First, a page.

In the 1990s, Hunter Reynolds became known for performances in which he posed and twirled in galleries and city streets in semidrag (ball gown, makeup, balding pate, chest hair) as a way of memorializing victims of AIDS. Photos by Maxine Henryson documenting Reynolds’s performances, as well as one of his dresses adorned with strips of sewn-together snapshots of flowers, reside in a back room at P.P.O.W.
A long-term survivor of AIDS, as well as of drug addiction, strokes, partial paralysis and Hurricane Wilma, Reynolds has been more recently conducting “fire rituals” upstate, basing them on Mongolian shamanistic traditions (in Mongolian, butur means “cocoon”). Despite the intimations of cultural imperialism suggested by appropriating someone else’s religion, the artist has used these rituals to create compellingly strange works. A video, Fire Glitter Totem, presents one of these events as a hippyish, hallucinatory, kaleidoscopic vision that, while mesmerizing, is unfortunately accompanied by jazzy New Age lounge music. Don the headphones at your own risk!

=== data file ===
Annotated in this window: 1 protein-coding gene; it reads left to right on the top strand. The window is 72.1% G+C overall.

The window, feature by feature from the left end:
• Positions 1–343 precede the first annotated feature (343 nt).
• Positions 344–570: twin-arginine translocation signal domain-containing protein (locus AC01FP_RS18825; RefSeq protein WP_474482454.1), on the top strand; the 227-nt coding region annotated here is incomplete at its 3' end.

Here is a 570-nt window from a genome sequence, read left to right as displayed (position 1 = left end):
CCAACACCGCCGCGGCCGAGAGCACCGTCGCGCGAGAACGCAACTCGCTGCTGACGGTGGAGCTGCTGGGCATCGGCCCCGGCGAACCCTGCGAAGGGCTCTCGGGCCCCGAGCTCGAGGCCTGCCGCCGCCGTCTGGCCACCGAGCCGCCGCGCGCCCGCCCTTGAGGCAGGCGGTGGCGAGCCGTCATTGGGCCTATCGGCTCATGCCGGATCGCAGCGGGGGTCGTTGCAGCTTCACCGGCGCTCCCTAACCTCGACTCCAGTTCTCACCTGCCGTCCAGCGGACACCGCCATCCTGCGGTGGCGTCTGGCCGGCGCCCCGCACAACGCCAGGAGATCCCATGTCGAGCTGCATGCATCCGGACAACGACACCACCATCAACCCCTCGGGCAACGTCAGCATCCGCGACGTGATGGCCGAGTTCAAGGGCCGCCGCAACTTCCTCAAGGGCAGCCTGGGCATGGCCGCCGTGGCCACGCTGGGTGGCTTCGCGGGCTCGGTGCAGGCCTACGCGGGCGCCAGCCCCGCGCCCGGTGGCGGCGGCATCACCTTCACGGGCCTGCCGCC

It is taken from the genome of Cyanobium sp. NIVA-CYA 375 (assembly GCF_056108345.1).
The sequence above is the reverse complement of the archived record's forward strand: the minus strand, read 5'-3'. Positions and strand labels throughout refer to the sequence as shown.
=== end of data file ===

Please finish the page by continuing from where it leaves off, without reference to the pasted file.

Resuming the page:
Symmetrical drawings made from bright glitter and leaden cinders resemble Rorschach blots, mandalas, butterflies and pelvic bones—weighty, earthy, frivolous and glam all at once, like cross-dressing Anselm Kiefers. Stacked sculptures of charred tree trunks and branches, carved and covered in glossy enamel, combine gorgeous, almost psychedelic surfaces with the evidence of a holocaust. Embodying destruction and renewal, these funky, fey totems are monuments to Reynolds’s own trial by fire and transformative journey as a phoenix, rising from the ashes.—Joseph R. Wolin